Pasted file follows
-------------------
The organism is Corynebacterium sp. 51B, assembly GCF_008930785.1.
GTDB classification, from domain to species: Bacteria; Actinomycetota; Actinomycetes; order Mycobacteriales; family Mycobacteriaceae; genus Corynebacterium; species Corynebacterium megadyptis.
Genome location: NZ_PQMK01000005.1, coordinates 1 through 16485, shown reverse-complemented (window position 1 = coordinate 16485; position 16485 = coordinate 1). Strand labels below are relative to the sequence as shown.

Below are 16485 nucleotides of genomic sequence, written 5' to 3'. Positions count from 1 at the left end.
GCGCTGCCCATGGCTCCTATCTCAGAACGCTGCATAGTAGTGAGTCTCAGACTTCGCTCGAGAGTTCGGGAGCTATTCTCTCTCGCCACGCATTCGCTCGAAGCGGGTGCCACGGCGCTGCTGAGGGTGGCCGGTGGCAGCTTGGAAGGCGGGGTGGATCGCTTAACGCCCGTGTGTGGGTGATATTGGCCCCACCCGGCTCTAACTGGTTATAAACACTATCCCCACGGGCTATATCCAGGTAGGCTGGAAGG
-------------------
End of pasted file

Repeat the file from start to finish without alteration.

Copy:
The organism is Corynebacterium sp. 51B, assembly GCF_008930785.1.
GTDB classification, from domain to species: Bacteria; Actinomycetota; Actinomycetes; order Mycobacteriales; family Mycobacteriaceae; genus Corynebacterium; species Corynebacterium megadyptis.
Genome location: NZ_PQMK01000005.1, coordinates 1 through 16485, shown reverse-complemented (window position 1 = coordinate 16485; position 16485 = coordinate 1). Strand labels below are relative to the sequence as shown.

Below are 16485 nucleotides of genomic sequence, written 5' to 3'. Positions count from 1 at the left end.
GCGCTGCCCATGGCTCCTATCTCAGAACGCTGCATAGTAGTGAGTCTCAGACTTCGCTCGAGAGTTCGGGAGCTATTCTCTCTCGCCACGCATTCGCTCGAAGCGGGTGCCACGGCGCTGCTGAGGGTGGCCGGTGGCAGCTTGGAAGGCGGGGTGGATCGCTTAACGCCCGTGTGTGGGTGATATTGGCCCCACCCGGCTCTAACTGGTTATAAACACTATCCCCACGGGCTATATCCAGGTAGGCTGGAAGG